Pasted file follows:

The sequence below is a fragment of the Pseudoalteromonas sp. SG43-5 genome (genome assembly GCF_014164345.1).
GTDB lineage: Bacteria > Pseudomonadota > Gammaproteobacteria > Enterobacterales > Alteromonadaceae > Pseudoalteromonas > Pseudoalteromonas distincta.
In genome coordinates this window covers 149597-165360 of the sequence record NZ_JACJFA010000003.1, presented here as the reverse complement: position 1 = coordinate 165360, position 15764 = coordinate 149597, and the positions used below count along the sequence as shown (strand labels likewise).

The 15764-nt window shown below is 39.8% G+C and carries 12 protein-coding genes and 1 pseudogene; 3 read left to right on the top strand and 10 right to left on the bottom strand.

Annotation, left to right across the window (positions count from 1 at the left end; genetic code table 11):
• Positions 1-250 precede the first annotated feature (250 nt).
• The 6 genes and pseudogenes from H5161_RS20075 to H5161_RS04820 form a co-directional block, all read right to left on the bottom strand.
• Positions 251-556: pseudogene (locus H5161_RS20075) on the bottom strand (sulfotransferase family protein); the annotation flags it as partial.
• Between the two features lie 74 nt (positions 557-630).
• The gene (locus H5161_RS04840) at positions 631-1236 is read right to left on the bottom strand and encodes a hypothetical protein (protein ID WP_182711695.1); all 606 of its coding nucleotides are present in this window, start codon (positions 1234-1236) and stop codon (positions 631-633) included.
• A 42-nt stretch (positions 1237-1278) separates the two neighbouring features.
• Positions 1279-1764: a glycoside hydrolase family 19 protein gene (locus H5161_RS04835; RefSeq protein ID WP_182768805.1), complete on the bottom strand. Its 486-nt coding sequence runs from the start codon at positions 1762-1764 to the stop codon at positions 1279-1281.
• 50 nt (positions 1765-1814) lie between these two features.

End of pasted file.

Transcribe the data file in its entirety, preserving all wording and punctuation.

The sequence below is a fragment of the Pseudoalteromonas sp. SG43-5 genome (genome assembly GCF_014164345.1).
GTDB lineage: Bacteria > Pseudomonadota > Gammaproteobacteria > Enterobacterales > Alteromonadaceae > Pseudoalteromonas > Pseudoalteromonas distincta.
In genome coordinates this window covers 149597-165360 of the sequence record NZ_JACJFA010000003.1, presented here as the reverse complement: position 1 = coordinate 165360, position 15764 = coordinate 149597, and the positions used below count along the sequence as shown (strand labels likewise).

The 15764-nt window shown below is 39.8% G+C and carries 12 protein-coding genes and 1 pseudogene; 3 read left to right on the top strand and 10 right to left on the bottom strand.

Annotation, left to right across the window (positions count from 1 at the left end; genetic code table 11):
• Positions 1-250 precede the first annotated feature (250 nt).
• The 6 genes and pseudogenes from H5161_RS20075 to H5161_RS04820 form a co-directional block, all read right to left on the bottom strand.
• Positions 251-556: pseudogene (locus H5161_RS20075) on the bottom strand (sulfotransferase family protein); the annotation flags it as partial.
• Between the two features lie 74 nt (positions 557-630).
• The gene (locus H5161_RS04840) at positions 631-1236 is read right to left on the bottom strand and encodes a hypothetical protein (protein ID WP_182711695.1); all 606 of its coding nucleotides are present in this window, start codon (positions 1234-1236) and stop codon (positions 631-633) included.
• A 42-nt stretch (positions 1237-1278) separates the two neighbouring features.
• Positions 1279-1764: a glycoside hydrolase family 19 protein gene (locus H5161_RS04835; RefSeq protein ID WP_182768805.1), complete on the bottom strand. Its 486-nt coding sequence runs from the start codon at positions 1762-1764 to the stop codon at positions 1279-1281.
• 50 nt (positions 1765-1814) lie between these two features.